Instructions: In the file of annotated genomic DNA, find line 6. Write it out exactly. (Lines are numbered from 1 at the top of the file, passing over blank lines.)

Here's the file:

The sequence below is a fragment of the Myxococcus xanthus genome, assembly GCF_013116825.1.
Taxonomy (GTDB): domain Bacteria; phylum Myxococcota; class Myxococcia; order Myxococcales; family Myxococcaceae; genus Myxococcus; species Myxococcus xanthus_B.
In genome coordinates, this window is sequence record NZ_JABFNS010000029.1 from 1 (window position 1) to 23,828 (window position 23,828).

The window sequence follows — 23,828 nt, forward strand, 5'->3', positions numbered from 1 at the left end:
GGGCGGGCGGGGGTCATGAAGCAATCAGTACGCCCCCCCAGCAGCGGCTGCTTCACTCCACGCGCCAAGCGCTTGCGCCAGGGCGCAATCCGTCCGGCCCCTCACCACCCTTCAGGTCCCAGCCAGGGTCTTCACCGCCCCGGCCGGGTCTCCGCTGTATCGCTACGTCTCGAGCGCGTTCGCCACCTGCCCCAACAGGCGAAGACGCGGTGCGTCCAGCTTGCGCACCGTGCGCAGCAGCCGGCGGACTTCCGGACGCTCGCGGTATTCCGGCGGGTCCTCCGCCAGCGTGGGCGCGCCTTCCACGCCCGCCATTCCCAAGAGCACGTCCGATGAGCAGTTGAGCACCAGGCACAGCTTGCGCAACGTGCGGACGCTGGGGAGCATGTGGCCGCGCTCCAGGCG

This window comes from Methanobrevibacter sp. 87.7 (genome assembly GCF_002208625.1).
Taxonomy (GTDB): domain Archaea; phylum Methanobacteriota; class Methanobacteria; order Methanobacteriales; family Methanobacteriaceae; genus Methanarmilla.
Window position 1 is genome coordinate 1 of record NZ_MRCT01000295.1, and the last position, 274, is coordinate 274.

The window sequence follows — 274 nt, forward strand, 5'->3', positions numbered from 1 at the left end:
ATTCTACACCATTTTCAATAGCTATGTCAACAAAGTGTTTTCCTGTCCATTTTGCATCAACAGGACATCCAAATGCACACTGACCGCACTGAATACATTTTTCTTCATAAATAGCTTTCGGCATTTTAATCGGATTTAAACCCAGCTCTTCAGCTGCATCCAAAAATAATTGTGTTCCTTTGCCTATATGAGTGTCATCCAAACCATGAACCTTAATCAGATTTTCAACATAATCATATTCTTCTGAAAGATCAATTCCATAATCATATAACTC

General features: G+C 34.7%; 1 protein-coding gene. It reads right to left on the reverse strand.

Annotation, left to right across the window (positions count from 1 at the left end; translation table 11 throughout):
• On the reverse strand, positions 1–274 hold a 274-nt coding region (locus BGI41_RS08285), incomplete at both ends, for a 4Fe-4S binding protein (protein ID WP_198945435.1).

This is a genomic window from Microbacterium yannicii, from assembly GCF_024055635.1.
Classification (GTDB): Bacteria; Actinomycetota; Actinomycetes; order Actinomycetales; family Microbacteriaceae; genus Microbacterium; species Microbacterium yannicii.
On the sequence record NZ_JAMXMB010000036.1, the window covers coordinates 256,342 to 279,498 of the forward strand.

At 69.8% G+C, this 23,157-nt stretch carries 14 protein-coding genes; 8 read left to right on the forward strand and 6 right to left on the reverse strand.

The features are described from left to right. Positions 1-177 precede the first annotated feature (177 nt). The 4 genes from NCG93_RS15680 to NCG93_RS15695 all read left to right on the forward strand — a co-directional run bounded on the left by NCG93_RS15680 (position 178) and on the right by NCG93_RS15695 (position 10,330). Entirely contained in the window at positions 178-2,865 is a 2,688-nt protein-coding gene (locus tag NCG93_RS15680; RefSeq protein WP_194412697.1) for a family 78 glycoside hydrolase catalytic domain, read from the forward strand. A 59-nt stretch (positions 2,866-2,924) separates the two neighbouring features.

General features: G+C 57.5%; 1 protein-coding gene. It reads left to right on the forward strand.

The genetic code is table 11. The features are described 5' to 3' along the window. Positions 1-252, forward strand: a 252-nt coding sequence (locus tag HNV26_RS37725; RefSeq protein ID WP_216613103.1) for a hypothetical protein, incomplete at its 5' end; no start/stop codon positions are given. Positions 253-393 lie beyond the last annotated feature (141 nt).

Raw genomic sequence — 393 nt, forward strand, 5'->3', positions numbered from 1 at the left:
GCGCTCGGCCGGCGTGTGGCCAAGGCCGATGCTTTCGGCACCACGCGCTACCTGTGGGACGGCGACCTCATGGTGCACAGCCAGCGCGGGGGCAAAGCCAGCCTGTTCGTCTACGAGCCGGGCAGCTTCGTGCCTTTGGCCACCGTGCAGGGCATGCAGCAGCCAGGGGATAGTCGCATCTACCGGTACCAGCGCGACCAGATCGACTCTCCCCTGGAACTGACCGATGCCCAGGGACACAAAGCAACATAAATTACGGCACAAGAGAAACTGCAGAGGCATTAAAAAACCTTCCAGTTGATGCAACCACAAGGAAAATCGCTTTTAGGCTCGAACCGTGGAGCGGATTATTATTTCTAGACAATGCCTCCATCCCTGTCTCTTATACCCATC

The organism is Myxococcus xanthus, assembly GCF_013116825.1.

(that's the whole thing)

This window comes from Methanobrevibacter sp. 87.7 (genome assembly GCF_002208625.1).